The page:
program that was broadcasted j back in the back of the bus and
from the Palestine radio station i smiling. Look out Dwight.
last Wednesday. The program j We wonder why Erma has
was broadcast from 1:15 til 1:45 ! moved to the front of the bus.
p. m. j Can't take it, huh?
The red band trousers have ar-! We wonder why Verdie stayed
rived and will be given to the 1 all night with Virginia last Thurs-
band members as soon as each j day night. Was it to go to the
member pays their one dollar j play or was it Jess.
rental fee. I What is this we heard that
Bandmaster Martin made a trip j Jess said to Lou Pearl, "If I can
to Marshall to see about the mak- ! get the car."
ing of coats and caps for the new We'd like to know if Bernice
Pryor and Verdie have the two
front seats of the bus rented.
Helen is always anxious for the
week-end to come. Is she going
somewhere and who with.
Who was Winifred with this
' | week-end.
(By JUNE SNELLING) I Seems as though Pauline and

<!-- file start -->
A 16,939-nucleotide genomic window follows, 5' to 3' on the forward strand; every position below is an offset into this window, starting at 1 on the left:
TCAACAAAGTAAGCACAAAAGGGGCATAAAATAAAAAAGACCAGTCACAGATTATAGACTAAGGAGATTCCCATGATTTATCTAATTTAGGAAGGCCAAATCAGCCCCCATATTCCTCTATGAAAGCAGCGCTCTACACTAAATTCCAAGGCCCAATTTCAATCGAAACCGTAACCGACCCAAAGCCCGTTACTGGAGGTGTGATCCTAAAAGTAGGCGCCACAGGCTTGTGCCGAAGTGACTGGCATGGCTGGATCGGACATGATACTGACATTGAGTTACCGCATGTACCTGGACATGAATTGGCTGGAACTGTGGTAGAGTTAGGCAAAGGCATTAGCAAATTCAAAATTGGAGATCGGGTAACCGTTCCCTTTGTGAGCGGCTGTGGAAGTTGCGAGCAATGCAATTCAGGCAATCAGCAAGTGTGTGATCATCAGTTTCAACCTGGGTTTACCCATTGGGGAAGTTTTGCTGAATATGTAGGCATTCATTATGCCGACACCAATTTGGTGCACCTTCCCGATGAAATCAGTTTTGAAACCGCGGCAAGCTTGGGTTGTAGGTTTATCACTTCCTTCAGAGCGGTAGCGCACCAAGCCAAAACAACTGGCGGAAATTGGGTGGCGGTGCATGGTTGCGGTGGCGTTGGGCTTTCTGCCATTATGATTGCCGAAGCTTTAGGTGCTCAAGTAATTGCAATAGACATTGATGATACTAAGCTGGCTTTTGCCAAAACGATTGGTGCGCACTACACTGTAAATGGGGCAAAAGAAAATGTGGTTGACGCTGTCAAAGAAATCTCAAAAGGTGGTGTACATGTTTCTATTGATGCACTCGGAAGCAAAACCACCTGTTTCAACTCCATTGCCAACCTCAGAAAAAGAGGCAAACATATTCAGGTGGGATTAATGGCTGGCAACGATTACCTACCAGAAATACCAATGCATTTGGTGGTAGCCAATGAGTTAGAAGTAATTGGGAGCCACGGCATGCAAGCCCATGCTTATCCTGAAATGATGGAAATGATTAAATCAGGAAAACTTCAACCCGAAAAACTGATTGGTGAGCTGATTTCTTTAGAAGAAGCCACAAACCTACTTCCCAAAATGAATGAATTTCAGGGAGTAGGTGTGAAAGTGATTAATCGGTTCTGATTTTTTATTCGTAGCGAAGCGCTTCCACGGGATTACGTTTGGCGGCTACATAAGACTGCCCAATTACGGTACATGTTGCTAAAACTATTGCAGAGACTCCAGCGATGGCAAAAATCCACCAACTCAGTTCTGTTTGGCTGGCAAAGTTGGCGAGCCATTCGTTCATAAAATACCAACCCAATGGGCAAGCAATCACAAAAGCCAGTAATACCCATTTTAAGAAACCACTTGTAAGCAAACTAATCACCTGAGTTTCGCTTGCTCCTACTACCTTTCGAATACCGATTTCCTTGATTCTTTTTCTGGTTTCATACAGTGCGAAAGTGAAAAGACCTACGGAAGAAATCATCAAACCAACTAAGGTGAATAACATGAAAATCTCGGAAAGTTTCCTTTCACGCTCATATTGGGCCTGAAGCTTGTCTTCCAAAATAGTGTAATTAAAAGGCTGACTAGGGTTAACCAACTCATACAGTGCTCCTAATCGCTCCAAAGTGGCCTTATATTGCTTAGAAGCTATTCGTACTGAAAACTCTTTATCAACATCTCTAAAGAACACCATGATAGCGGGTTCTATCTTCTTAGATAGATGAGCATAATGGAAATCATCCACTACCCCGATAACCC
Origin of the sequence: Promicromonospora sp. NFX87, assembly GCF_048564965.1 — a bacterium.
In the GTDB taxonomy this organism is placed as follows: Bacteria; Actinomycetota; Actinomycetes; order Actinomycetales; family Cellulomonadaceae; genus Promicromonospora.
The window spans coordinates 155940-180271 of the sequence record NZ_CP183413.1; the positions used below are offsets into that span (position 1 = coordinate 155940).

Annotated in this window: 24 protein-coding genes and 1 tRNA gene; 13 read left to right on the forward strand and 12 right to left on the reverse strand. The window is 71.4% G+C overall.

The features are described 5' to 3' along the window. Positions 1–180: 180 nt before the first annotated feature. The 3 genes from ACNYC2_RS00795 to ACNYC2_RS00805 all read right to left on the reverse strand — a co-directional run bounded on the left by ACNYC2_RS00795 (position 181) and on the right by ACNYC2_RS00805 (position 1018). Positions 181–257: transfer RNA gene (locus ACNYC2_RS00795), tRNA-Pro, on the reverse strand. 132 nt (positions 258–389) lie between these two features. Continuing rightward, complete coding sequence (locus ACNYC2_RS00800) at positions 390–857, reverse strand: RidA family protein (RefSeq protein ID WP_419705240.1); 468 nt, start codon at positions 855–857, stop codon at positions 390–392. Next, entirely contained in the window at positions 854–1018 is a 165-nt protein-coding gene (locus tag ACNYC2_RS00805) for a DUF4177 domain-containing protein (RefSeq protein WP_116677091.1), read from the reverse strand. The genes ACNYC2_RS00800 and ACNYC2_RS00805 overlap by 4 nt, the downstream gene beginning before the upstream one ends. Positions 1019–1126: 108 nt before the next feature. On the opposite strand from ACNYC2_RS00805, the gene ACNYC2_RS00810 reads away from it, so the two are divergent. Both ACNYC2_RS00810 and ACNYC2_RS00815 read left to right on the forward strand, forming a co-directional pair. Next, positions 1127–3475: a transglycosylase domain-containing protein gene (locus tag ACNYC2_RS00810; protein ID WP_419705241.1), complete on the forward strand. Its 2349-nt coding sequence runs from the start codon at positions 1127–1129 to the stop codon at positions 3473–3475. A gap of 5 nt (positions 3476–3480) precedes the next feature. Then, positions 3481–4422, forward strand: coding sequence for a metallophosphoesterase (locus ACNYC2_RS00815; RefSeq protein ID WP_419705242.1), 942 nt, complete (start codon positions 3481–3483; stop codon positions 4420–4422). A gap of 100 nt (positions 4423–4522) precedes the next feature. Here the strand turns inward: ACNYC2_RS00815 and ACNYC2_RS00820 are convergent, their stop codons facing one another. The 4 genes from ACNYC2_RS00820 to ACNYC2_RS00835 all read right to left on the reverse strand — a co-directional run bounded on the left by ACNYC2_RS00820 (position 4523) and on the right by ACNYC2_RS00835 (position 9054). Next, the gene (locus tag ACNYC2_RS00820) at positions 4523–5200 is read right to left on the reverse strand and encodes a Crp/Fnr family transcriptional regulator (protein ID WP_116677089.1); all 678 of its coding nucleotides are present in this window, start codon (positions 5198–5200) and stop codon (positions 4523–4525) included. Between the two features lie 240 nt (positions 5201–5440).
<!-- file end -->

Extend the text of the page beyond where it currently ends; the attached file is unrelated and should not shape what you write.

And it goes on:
The Home Make Department j Murel have made up again,
met Tuesday, April 6, and discuss- j We wonder who Lois Nay is
ed spring wardrobes. The pro- j always smiling at in the back of
Mary Dean Watkins moved to
Crockett this week.
Lynn Marie Marshall spent
Sunday with Ruby Ethel Massey.
Ruby Ethel Massey and Dorothy
Long spent the night with Lynn
Marie Marshall Saturday night.
Essie Chester spent the week-
end with Ruth Clifton.
Friday was Kid Day for the
The winners of the beauty
contest were Madaline Russell,
Helen McCord and Frances Love-
By Maurine Hewitt
Students, I am dedicating my j
column this week to two girls and
two boys of this school, who real-
ly deserve to be mentioned. They
are Gladys Nelson and Rose Mil- <